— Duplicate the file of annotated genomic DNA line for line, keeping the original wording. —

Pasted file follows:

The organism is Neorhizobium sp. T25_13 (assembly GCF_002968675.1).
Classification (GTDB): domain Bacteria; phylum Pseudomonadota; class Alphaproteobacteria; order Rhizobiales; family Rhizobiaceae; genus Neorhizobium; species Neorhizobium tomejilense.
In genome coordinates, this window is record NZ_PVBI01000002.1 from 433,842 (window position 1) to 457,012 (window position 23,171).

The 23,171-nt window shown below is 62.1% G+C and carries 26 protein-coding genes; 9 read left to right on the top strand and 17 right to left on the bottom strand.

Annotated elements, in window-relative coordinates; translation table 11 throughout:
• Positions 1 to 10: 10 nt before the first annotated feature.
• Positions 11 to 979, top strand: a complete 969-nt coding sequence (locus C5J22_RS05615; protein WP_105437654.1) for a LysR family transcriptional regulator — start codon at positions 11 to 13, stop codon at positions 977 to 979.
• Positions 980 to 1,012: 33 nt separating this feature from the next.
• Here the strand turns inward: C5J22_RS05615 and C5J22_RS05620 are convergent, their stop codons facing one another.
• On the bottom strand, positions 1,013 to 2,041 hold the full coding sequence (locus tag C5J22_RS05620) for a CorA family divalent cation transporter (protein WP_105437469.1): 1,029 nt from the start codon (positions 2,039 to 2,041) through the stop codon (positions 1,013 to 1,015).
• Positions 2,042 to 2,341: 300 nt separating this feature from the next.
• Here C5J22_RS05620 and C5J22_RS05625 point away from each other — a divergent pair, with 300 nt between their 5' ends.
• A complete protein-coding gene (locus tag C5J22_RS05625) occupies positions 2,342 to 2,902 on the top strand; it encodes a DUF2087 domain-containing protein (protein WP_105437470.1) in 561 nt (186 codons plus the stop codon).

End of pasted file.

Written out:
The organism is Neorhizobium sp. T25_13 (assembly GCF_002968675.1).
Classification (GTDB): domain Bacteria; phylum Pseudomonadota; class Alphaproteobacteria; order Rhizobiales; family Rhizobiaceae; genus Neorhizobium; species Neorhizobium tomejilense.
In genome coordinates, this window is record NZ_PVBI01000002.1 from 433,842 (window position 1) to 457,012 (window position 23,171).

The 23,171-nt window shown below is 62.1% G+C and carries 26 protein-coding genes; 9 read left to right on the top strand and 17 right to left on the bottom strand.

Annotated elements, in window-relative coordinates; translation table 11 throughout:
• Positions 1 to 10: 10 nt before the first annotated feature.
• Positions 11 to 979, top strand: a complete 969-nt coding sequence (locus C5J22_RS05615; protein WP_105437654.1) for a LysR family transcriptional regulator — start codon at positions 11 to 13, stop codon at positions 977 to 979.
• Positions 980 to 1,012: 33 nt separating this feature from the next.
• Here the strand turns inward: C5J22_RS05615 and C5J22_RS05620 are convergent, their stop codons facing one another.
• On the bottom strand, positions 1,013 to 2,041 hold the full coding sequence (locus tag C5J22_RS05620) for a CorA family divalent cation transporter (protein WP_105437469.1): 1,029 nt from the start codon (positions 2,039 to 2,041) through the stop codon (positions 1,013 to 1,015).
• Positions 2,042 to 2,341: 300 nt separating this feature from the next.
• Here C5J22_RS05620 and C5J22_RS05625 point away from each other — a divergent pair, with 300 nt between their 5' ends.
• A complete protein-coding gene (locus tag C5J22_RS05625) occupies positions 2,342 to 2,902 on the top strand; it encodes a DUF2087 domain-containing protein (protein WP_105437470.1) in 561 nt (186 codons plus the stop codon).